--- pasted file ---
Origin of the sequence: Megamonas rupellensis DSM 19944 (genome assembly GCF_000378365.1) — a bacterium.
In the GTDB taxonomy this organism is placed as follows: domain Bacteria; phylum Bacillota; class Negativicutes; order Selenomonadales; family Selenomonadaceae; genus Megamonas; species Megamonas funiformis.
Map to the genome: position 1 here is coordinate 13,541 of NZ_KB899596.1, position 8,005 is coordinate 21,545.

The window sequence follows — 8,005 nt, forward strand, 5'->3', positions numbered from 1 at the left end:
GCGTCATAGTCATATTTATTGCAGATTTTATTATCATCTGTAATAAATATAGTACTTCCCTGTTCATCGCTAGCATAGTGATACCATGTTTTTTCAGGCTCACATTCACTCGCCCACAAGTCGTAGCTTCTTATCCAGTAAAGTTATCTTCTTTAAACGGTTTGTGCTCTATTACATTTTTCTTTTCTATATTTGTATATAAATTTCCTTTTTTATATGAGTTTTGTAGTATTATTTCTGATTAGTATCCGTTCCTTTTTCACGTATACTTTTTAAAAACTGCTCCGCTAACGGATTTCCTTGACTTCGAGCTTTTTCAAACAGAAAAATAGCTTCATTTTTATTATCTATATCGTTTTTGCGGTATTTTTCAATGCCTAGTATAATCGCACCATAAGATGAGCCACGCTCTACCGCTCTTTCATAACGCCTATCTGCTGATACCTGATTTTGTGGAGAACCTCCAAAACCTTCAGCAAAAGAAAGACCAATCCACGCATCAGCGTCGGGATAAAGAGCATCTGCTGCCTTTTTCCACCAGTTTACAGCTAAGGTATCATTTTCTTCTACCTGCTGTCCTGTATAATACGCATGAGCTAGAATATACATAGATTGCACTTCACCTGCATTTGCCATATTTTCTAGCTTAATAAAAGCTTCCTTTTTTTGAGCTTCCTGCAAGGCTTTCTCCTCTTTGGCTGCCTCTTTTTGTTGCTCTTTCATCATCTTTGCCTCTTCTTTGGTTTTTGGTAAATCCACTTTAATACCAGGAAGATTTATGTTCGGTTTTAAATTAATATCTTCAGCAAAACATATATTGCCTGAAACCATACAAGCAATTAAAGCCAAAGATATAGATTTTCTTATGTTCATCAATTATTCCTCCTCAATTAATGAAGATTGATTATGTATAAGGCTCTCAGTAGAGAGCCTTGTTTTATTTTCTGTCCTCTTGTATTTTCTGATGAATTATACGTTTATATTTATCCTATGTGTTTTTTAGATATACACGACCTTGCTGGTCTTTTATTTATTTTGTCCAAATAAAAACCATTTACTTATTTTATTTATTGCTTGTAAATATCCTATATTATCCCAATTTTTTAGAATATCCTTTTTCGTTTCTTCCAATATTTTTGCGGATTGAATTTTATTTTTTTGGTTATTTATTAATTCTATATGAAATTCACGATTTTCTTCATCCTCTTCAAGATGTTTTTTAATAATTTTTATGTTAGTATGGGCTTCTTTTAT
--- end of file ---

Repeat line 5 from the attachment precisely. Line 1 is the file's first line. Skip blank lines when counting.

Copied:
GCGTCATAGTCATATTTATTGCAGATTTTATTATCATCTGTAATAAATATAGTACTTCCCTGTTCATCGCTAGCATAGTGATACCATGTTTTTTCAGGCTCACATTCACTCGCCCACAAGTCGTAGCTTCTTATCCAGTAAAGTTATCTTCTTTAAACGGTTTGTGCTCTATTACATTTTTCTTTTCTATATTTGTATATAAATTTCCTTTTTTATATGAGTTTTGTAGTATTATTTCTGATTAGTATCCGTTCCTTTTTCACGTATACTTTTTAAAAACTGCTCCGCTAACGGATTTCCTTGACTTCGAGCTTTTTCAAACAGAAAAATAGCTTCATTTTTATTATCTATATCGTTTTTGCGGTATTTTTCAATGCCTAGTATAATCGCACCATAAGATGAGCCACGCTCTACCGCTCTTTCATAACGCCTATCTGCTGATACCTGATTTTGTGGAGAACCTCCAAAACCTTCAGCAAAAGAAAGACCAATCCACGCATCAGCGTCGGGATAAAGAGCATCTGCTGCCTTTTTCCACCAGTTTACAGCTAAGGTATCATTTTCTTCTACCTGCTGTCCTGTATAATACGCATGAGCTAGAATATACATAGATTGCACTTCACCTGCATTTGCCATATTTTCTAGCTTAATAAAAGCTTCCTTTTTTTGAGCTTCCTGCAAGGCTTTCTCCTCTTTGGCTGCCTCTTTTTGTTGCTCTTTCATCATCTTTGCCTCTTCTTTGGTTTTTGGTAAATCCACTTTAATACCAGGAAGATTTATGTTCGGTTTTAAATTAATATCTTCAGCAAAACATATATTGCCTGAAACCATACAAGCAATTAAAGCCAAAGATATAGATTTTCTTATGTTCATCAATTATTCCTCCTCAATTAATGAAGATTGATTATGTATAAGGCTCTCAGTAGAGAGCCTTGTTTTATTTTCTGTCCTCTTGTATTTTCTGATGAATTATACGTTTATATTTATCCTATGTGTTTTTTAGATATACACGACCTTGCTGGTCTTTTATTTATTTTGTCCAAATAAAAACCATTTACTTATTTTATTTATTGCTTGTAAATATCCTATATTATCCCAATTTTTTAGAATATCCTTTTTCGTTTCTTCCAATATTTTTGCGGATTGAATTTTATTTTTTTGGTTATTTATTAATTCTATATGAAATTCACGATTTTCTTCATCCTCTTCAAGATGTTTTTTAATAATTTTTATGTTAGTATGGGCTTCTTTTAT